Understanding climate variability from millennial to glacial–interglacial time scales remains challenging due to the complex and nonlinear feedbacks between ice, ocean, sediments, biosphere, and atmosphere. Complex climate models generally struggle to dynamically and comprehensively simulate such long time periods as a result of the large computational costs. Here, we therefore coupled a dynamical ice sheet model to the Bern3D Earth system model of intermediate complexity, which allows for simulating multiple glacial–interglacial cycles. The performance of the model is first validated against modern observations and its response to abrupt perturbations, such as atmospheric CO2 changes and North Atlantic freshwater hosing, is investigated. To further test the fully coupled model, the climate evolution over the entire last glacial cycle is explored in a transient simulation forced by variations in the orbital configuration and greenhouse gases and aerosols. The model simulates global mean surface temperature in fair agreement with reconstructions, exhibiting a gradual cooling trend since the last interglacial that is interrupted by two more rapid cooling events during the early Marine Isotope Stage (MIS) 4 and Last Glacial Maximum (LGM). Simulated Northern Hemispheric ice sheets show pronounced variability on orbital time scales, and ice volume more than doubles from MIS3 to the LGM in good agreement with recent sea level reconstructions. At the LGM, the Atlantic overturning has a strength of about 14 Sv (1 Sv ≡ 106 m3 s−1), which is a reduction by about one-quarter compared to the preindustrial. We thus demonstrate that the new coupled model is able to simulate large-scale aspects of glacial–interglacial cycles.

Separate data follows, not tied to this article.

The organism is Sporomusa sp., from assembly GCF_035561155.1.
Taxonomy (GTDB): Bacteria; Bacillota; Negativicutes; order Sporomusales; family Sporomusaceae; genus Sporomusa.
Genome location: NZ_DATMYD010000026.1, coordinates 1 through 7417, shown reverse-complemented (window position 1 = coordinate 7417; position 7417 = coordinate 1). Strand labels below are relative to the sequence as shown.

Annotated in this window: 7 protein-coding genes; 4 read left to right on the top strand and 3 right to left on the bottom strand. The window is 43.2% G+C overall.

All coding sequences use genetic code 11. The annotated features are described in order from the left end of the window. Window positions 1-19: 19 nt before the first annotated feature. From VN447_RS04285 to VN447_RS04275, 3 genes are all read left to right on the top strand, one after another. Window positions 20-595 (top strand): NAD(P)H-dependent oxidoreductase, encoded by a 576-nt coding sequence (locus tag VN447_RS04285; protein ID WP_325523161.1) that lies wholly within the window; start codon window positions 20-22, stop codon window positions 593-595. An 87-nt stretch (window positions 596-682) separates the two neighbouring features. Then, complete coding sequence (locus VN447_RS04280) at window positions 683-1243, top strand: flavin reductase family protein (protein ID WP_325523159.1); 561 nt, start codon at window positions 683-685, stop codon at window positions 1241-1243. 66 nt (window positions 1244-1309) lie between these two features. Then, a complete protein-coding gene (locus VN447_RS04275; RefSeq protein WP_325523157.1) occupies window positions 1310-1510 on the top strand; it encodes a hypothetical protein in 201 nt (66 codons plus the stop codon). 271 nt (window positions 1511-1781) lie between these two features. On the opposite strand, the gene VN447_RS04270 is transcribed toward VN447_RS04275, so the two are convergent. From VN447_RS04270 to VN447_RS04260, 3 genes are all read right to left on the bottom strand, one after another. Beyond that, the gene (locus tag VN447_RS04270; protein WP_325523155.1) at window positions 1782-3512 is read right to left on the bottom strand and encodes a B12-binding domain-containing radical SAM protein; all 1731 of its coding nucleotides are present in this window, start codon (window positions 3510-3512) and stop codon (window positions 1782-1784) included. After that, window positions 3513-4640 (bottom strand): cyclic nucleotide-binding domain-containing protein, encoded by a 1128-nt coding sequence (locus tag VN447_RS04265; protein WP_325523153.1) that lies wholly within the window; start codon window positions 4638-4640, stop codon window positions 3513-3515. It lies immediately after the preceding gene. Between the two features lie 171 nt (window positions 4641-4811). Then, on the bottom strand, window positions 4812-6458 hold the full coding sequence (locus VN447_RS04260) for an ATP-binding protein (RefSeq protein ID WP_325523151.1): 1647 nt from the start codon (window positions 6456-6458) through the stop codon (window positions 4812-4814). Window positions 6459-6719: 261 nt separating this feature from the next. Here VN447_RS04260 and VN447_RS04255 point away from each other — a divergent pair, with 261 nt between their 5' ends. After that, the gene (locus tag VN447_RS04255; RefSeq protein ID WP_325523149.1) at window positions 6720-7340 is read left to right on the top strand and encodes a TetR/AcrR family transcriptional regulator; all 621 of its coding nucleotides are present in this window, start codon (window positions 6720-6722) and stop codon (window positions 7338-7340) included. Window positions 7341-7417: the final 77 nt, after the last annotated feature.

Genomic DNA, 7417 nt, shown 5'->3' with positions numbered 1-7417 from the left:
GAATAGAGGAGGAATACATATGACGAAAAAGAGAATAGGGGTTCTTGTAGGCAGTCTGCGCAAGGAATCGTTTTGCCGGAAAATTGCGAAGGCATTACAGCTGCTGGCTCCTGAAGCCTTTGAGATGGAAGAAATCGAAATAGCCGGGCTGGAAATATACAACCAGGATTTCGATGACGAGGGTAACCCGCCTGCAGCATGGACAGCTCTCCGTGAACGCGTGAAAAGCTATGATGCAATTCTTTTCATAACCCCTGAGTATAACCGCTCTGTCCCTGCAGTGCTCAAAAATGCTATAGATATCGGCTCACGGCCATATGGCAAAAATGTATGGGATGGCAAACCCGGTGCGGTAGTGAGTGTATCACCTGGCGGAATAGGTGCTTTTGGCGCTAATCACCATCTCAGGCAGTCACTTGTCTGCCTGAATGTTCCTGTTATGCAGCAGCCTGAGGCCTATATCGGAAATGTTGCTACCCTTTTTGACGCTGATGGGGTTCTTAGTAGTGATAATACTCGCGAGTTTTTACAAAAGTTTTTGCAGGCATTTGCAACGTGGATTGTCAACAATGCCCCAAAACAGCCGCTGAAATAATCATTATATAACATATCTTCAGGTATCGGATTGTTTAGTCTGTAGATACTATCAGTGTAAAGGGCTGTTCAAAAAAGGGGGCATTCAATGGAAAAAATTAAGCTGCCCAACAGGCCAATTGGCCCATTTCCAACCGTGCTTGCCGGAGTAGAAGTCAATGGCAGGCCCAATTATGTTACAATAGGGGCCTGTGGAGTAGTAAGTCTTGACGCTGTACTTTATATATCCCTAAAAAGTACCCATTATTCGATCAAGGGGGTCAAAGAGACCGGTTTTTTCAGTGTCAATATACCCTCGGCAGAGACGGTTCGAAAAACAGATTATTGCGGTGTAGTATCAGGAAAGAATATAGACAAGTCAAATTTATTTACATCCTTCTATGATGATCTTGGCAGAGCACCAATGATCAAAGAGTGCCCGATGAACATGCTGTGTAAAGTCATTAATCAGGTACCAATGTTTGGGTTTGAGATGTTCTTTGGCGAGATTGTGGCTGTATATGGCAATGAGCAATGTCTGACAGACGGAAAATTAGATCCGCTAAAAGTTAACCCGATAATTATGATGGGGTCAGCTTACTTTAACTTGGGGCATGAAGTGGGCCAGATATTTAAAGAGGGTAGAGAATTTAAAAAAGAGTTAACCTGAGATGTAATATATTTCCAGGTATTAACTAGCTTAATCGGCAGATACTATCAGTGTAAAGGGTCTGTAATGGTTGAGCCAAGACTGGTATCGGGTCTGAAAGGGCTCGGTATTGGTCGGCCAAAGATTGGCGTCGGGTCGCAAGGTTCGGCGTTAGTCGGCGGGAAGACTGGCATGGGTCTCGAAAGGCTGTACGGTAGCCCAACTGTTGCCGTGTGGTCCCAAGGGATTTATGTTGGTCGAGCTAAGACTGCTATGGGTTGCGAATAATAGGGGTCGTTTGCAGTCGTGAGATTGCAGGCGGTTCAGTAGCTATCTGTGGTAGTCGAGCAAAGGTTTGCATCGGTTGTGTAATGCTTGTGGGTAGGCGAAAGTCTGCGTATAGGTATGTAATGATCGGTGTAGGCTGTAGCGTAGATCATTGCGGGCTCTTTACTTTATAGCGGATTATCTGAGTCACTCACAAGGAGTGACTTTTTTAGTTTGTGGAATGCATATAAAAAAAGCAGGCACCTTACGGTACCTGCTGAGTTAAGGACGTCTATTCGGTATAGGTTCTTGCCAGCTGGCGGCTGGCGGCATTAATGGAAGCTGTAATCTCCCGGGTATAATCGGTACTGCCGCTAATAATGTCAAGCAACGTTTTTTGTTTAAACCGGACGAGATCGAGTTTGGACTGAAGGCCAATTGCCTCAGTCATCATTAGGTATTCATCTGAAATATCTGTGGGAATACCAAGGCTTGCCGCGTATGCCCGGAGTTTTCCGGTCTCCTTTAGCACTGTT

Open access
Cameron Dong
,
Yannick Peings
, and
Gudrun Magnusdottir

Abstract